Located on a 300-acre forested campus in Houston, Rice University is consistently ranked among the nation's top 20 universities by U.S. News & World Report. Rice has highly respected schools of Architecture, Business, Continuing Studies, Engineering, Humanities, Music, Natural Sciences and Social Sciences and is home to the Baker Institute for Public Policy. With 3,708 undergraduates and 2,374 graduate students, Rice's undergraduate student-to-faculty ratio is 6-to-1. Its residential college system builds close-knit communities and lifelong friendships, just one reason why Rice has been ranked No. 1 for best quality of life multiple times by the Princeton Review and No. 2 for "best value" among private universities by Kiplinger's Personal Finance. To read "What they're saying about Rice," go to tinyurl.com/AboutRiceU.

For more information, please click here

Contacts:
David Ruth
713-348-6327


Jade Boyd
713-348-6778

Copyright © AlphaGalileo

If you have a comment, please Contact us.

Issuers of news releases, not 7th Wave, Inc. or Nanotechnology Now, are solely responsible for the accuracy of the content.

Bookmark:
Delicious Digg Newsvine Google Yahoo Reddit Magnoliacom Furl Facebook

Related Links

Read the abstract at:

Tour Group:

In situ imaging of the conducting filament in a silicon oxide resistive switch:

Related News Press

News and information

Nanoscale view of energy storage January 16th, 2017

Seeing the quantum future... literally: What if big data could help you see the future and prevent your mobile phone from breaking before it happened? January 16th, 2017

NUS researchers achieve major breakthrough in flexible electronics: New classes of printable electrically conducting polymer materials make better electrodes for plastic electronics and advanced semiconductor devices January 14th, 2017

Manchester scientists tie the tightest knot ever achieved January 13th, 2017

Govt.-Legislation/Regulation/Funding/Policy

Nanoscale view of energy storage January 16th, 2017

Chemistry on the edge: Experiments at Berkeley Lab confirm that structural defects at the periphery are key in catalyst function January 13th, 2017

Recreating conditions inside stars with compact lasers: Scientists offer a new path to creating the extreme conditions found in stars, using ultra-short laser pulses irradiating nanowires January 12th, 2017

New laser based on unusual physics phenomenon could improve telecommunications, computing January 12th, 2017

Chip Technology

Seeing the quantum future... literally: What if big data could help you see the future and prevent your mobile phone from breaking before it happened? January 16th, 2017

NUS researchers achieve major breakthrough in flexible electronics: New classes of printable electrically conducting polymer materials make better electrodes for plastic electronics and advanced semiconductor devices January 14th, 2017

Nanoscale Modifications can be used to Engineer Electrical Contacts for Nanodevices January 13th, 2017

New laser based on unusual physics phenomenon could improve telecommunications, computing January 12th, 2017

Memory Technology

Investigations of the skyrmion Hall effect reveal surprising results: One step further towards the application of skyrmions in spintronic devices December 28th, 2016

New material with ferroelectricity and ferromagnetism may lead to better computer memory December 21st, 2016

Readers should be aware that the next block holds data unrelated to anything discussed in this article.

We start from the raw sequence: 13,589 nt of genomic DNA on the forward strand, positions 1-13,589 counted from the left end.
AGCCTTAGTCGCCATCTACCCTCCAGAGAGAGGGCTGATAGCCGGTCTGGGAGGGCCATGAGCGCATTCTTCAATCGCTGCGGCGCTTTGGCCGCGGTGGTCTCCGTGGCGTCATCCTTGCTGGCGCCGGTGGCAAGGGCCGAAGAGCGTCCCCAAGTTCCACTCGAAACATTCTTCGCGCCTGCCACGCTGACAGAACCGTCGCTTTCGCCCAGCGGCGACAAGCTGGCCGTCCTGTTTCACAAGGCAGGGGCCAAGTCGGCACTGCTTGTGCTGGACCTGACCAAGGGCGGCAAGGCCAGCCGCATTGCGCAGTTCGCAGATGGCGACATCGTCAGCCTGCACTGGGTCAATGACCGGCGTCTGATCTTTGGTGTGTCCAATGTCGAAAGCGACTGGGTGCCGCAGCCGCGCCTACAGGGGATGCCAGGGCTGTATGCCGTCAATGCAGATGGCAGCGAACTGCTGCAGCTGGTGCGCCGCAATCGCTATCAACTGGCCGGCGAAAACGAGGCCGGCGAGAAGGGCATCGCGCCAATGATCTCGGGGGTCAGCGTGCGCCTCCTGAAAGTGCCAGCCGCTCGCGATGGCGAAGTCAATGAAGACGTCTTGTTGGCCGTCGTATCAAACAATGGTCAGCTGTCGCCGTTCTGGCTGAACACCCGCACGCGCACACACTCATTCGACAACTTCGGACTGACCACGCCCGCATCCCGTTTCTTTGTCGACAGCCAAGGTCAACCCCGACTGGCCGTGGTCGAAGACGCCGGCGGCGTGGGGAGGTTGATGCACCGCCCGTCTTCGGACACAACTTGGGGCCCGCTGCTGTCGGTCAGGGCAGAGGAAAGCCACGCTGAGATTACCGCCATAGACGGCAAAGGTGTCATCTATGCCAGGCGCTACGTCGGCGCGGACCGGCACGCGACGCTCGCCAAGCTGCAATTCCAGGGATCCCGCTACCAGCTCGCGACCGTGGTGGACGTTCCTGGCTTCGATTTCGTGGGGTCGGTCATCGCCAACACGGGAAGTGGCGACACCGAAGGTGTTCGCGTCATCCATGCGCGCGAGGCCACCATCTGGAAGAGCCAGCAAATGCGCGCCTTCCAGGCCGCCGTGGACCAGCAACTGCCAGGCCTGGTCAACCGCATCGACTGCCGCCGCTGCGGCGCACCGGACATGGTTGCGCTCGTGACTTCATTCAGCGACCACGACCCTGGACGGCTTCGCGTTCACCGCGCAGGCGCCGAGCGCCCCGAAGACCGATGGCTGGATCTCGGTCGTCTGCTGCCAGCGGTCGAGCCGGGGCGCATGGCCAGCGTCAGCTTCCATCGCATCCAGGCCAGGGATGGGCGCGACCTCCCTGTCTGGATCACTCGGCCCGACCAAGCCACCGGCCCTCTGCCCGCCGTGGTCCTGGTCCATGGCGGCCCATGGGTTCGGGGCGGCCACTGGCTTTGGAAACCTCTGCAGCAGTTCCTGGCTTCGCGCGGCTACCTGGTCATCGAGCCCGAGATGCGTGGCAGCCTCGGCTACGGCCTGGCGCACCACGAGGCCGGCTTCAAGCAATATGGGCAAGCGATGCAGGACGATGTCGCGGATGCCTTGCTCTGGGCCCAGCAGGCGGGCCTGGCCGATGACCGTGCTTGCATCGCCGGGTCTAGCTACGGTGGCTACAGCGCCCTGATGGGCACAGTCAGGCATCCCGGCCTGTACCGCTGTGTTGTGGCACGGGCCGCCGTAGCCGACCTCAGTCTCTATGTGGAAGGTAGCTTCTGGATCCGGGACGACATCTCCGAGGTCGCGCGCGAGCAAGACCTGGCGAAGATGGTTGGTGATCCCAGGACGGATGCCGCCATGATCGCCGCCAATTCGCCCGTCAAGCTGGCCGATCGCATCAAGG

Characterization of magnetic nanovortices simplified December 21st, 2016

New technology of ultrahigh density optical storage researched at Kazan University: The ever-growing demand for storage devices stimulates scientists to find new ways of improving the performance of existing technologies November 30th, 2016

Discoveries

Nanoscale view of energy storage January 16th, 2017

Seeing the quantum future... literally: What if big data could help you see the future and prevent your mobile phone from breaking before it happened? January 16th, 2017

NUS researchers achieve major breakthrough in flexible electronics: New classes of printable electrically conducting polymer materials make better electrodes for plastic electronics and advanced semiconductor devices January 14th, 2017

Nanoscale Modifications can be used to Engineer Electrical Contacts for Nanodevices January 13th, 2017

Announcements

Nanoscale view of energy storage January 16th, 2017

Seeing the quantum future... literally: What if big data could help you see the future and prevent your mobile phone from breaking before it happened? January 16th, 2017

NUS researchers achieve major breakthrough in flexible electronics: New classes of printable electrically conducting polymer materials make better electrodes for plastic electronics and advanced semiconductor devices January 14th, 2017

Nanoscale Modifications can be used to Engineer Electrical Contacts for Nanodevices January 13th, 2017

Military

Nanoscale view of energy storage January 16th, 2017

Manchester scientists tie the tightest knot ever achieved January 13th, 2017

Deciphering the beetle exoskeleton with nanomechanics: Understanding exoskeletons could lead to new, improved artificial materials January 12th, 2017

New laser based on unusual physics phenomenon could improve telecommunications, computing January 12th, 2017

NanoNews-Digest
The latest news from around the world, FREE




  Premium Products
NanoNews-Custom
Only the news you want to read!
 Learn More
NanoTech-Transfer
University Technology Transfer & Patents
 Learn More
NanoStrategies
Full-service, expert consulting
 Learn More











ASP
Nanotechnology Now Featured Books




NNN

The Hunger Project